A Rogen moraine is a subglacially formed type of moraine landform, that mainly occurs in Fennoscandia, Scotland, Ireland and Canada. It is one of the three main types of hummocky moraines. They cover large areas that have been covered by ice, and occur mostly in what is believed to have been the central areas of the ice sheets. Rogen moraines are named after Lake Rogen in Härjedalen, Sweden, the landform's type locality. Rogen Nature Reserve serves to protect the unusual area.

<span class="mw-page-title-main">Table Mountain Sandstone</span> Group of rock formations within the Cape Supergroup sequence of rocks

The Table Mountain Sandstone (TMS) is a group of rock formations within the Cape Supergroup sequence of rocks. Although the term "Table Mountain Sandstone" is still widely used in common parlance, the term TMS is no longer formally recognized; the correct name is the "Peninsula Formation Sandstone", which is part of the Table Mountain Group. The designation "Table Mountain Sandstone" will, however, in deference to the title, continue to be used in the rest of this article. The name is derived from the famous landmark in Cape Town, Table Mountain.

Fluvioglacial landforms are those that result from the associated erosion and deposition of sediments caused by glacial meltwater. These landforms may also be referred to as glaciofluvial in nature. Glaciers contain suspended sediment loads, much of which is initially picked up from the underlying landmass. Landforms are shaped by glacial erosion through processes such as glacial quarrying, abrasion, and meltwater. Glacial meltwater contributes to the erosion of bedrock through both mechanical and chemical processes.

<span class="mw-page-title-main">Geology of Massachusetts</span>

The geology of Massachusetts includes numerous units of volcanic, intrusive igneous, metamorphic and sedimentary rocks formed within the last 1.2 billion years. The oldest formations are gneiss rocks in the Berkshires, which were metamorphosed from older rocks during the Proterozoic Grenville orogeny as the proto-North American continent Laurentia collided against proto-South America. Throughout the Paleozoic, overlapping the rapid diversification of multi-cellular life, a series of six island arcs collided with the Laurentian continental margin. Also termed continental terranes, these sections of continental rock typically formed offshore or onshore of the proto-African continent Gondwana and in many cases had experienced volcanic events and faulting before joining the Laurentian continent. These sequential collisions metamorphosed new rocks from sediments, created uplands and faults and resulted in widespread volcanic activity. Simultaneously, the collisions raised the Appalachian Mountains to the height of the current day Himalayas.

Old and Young Drift are geographic names given to the morainic landscapes that were formed in Central Europe; the Old Drift during the older ice ages and the Young Drift during the latest glaciations – the Weichselian in North Germany and the Würm in the Alps. Their landforms are quite different. Areas of Old Drift have been heavily flattened and transformed as a result of geomorphic processes such as denudation and erosion, whilst areas of Young Drift have largely retained their original shape. Whilst the majority of Old Drift moraines were formed during the Saale glaciation about 130,000 to 140,000 years ago, the Young Drift moraines in Central Europe are only about 15,000 to 20,000 years old. The terms Old and Young Drift are used for all elements of the glacial series even though the meltwater deposits and landforms are not strictly moraines.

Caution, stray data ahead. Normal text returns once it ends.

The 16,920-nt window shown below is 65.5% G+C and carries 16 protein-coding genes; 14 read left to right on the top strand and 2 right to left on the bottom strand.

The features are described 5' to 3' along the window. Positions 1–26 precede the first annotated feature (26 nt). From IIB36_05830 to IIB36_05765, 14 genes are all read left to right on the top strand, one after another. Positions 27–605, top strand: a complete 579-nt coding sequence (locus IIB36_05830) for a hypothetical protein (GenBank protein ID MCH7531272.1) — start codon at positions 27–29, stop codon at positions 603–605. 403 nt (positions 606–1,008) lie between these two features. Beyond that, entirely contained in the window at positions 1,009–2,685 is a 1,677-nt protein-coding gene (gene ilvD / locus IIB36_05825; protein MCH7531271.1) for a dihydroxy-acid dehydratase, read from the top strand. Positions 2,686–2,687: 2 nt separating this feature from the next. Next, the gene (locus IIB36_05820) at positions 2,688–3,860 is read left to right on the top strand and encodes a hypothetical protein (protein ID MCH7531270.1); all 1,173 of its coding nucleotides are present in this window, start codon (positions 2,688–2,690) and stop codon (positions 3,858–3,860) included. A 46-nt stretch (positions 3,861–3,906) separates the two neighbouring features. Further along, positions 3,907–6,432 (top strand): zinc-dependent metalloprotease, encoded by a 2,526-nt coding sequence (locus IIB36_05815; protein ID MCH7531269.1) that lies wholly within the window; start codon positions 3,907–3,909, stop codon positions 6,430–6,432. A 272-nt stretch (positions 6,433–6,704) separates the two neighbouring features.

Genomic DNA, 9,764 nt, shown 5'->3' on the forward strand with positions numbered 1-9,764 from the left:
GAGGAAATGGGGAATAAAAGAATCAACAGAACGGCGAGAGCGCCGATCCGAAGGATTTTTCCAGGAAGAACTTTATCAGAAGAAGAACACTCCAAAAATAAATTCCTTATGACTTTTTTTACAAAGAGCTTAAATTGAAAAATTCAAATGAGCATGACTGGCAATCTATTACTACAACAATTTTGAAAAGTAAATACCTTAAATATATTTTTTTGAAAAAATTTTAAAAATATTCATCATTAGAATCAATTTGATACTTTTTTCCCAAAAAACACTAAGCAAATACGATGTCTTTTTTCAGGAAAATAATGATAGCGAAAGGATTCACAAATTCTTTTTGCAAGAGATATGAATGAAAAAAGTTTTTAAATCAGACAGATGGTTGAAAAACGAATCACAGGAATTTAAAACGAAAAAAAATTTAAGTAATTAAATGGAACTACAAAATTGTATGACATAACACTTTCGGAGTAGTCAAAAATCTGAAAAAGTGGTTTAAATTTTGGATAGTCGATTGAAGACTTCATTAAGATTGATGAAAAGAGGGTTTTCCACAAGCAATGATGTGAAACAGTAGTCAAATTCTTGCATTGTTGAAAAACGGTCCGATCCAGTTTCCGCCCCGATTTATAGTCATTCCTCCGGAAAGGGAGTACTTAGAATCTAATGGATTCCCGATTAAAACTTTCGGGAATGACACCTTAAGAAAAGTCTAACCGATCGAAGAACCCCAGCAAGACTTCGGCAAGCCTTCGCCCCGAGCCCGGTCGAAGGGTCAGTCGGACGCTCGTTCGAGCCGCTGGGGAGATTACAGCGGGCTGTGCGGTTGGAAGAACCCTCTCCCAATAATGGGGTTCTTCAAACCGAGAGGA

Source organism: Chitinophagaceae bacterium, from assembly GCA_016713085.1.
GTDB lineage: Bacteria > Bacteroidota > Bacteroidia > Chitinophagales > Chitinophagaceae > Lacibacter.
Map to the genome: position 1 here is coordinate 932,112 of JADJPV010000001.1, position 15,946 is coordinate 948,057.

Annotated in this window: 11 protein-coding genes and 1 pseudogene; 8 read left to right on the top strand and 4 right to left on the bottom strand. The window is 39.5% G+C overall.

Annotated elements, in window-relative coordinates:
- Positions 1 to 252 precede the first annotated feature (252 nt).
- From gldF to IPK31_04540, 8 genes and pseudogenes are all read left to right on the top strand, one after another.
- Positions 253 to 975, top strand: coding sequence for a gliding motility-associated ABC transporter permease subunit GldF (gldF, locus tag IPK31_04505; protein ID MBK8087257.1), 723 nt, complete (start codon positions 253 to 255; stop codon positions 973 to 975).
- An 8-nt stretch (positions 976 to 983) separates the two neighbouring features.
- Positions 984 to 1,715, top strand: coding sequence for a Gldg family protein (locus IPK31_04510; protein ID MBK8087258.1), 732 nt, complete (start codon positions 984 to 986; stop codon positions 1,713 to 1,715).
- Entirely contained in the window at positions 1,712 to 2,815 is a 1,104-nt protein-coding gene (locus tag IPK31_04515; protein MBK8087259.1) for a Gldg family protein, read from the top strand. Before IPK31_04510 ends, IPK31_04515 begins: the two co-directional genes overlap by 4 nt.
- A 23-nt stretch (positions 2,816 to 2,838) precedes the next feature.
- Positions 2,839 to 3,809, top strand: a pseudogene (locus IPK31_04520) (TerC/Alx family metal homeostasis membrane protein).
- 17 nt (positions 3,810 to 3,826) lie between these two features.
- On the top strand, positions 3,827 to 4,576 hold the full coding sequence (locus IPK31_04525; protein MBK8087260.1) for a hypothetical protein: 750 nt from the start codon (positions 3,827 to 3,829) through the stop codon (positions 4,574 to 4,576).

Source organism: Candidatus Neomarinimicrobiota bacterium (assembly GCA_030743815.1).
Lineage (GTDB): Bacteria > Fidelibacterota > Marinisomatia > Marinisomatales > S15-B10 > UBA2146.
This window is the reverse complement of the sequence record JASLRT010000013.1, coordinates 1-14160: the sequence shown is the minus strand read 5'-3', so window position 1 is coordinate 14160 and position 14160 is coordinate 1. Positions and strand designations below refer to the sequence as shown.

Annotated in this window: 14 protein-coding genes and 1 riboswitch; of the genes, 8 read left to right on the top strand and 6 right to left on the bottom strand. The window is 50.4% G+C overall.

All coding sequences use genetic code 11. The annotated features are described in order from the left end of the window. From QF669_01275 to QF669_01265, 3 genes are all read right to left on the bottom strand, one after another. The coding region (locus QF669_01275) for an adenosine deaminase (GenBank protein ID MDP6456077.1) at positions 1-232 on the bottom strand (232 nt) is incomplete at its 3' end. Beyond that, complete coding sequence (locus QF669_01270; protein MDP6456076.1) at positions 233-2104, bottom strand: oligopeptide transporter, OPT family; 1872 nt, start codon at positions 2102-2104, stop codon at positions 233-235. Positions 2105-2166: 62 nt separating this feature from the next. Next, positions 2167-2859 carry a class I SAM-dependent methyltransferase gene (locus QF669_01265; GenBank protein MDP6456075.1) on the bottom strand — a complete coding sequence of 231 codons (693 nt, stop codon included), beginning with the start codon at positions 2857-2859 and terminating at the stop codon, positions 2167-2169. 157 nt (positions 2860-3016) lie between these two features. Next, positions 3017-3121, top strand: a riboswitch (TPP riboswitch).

A meltwater channel is a channel cut into ice, bedrock or unconsolidated deposits by the flow of water derived from the melting of a glacier or ice-sheet. The channel may form on the surface of, within, beneath, along the margins of or downstream from the ice mass. Accordingly it would be referred to as supraglacial, englacial, subglacial, lateral or proglacial.

<span class="mw-page-title-main">Glaciofluvial deposits</span> Sediments/deposits formed from ice sheets or glaciers

Glaciofluvial deposits or Glacio-fluvial sediments consist of boulders, gravel, sand, silt and clay from ice sheets or glaciers. They are transported, sorted and deposited by streams of water. The deposits are formed beside, below or downstream from the ice. They include kames, kame terraces and eskers formed in ice contact and outwash fans and outwash plains below the ice margin. Typically the outwash sediment is carried by fast and turbulent fluvio-glacial meltwater streams, but occasionally it is carried by catastrophic outburst floods. Larger elements such as boulders and gravel are deposited nearer to the ice margin, while finer elements are carried farther, sometimes into lakes or the ocean. The sediments are sorted by fluvial processes. They differ from glacial till, which is moved and deposited by the ice of the glacier, and is unsorted.

References

  1. "peninsula". The American Heritage Dictionary of the English Language (5th ed.). HarperCollins. Retrieved 2016-05-01.
  2. 1 2 Nadeau 2006, p. 5.
  3. 1 2 3 4 HMH 2004, p. 216.
  4. "Definition of peninsula". Cambridge Dictionaries Online. Cambridge University Press . Retrieved 1 May 2016.
  5. 1 2 3 Kersey, Paul (23 July 2021). "What is a Peninsula?". Infoplease. Retrieved 2022-04-30.
  6. 1 2 "list of peninsulas". Britannica. Retrieved 2022-04-30.
  7. 1 2 Society, National Geographic (2011-01-21). "peninsula". National Geographic Society. Retrieved 2022-04-30.
  8. Mis 2009, p. 20.
  9. Niz 2006, p. 19.
  10. Heos 2010, p. 15.
  11. Heos 2010, p. 9.
  12. Mis 2009, p. 6.
  13. Heos 2010, p. 8.
  14. 1 2 3 4 5 Heos 2010, p. 31.
  15. 1 2 Nadeau 2006, p. 6.
  16. Heos 2010, p. 32–33.
  17. Nadeau 2006, p. 9.
  18. Wyckoff 1999, p. 328.
  19. Heos 2010, p. 44.
  20. Heos 2010, p. 21–23.
  21. Nadeau 2006, p. 10.
  22. Heos 2010, pp. 43–44.
  23. Heos 2010, p. 40.
  24. Nadeau 2006, p. 13.
  25. Niz 2006, p. 7.
  26. Niz 2006, p. 13.
  27. Nadeau 2006, p. 21.
  28. 1 2 Heos 2010, p. 45.
  29. Heos 2010, p. 48.

Bibliography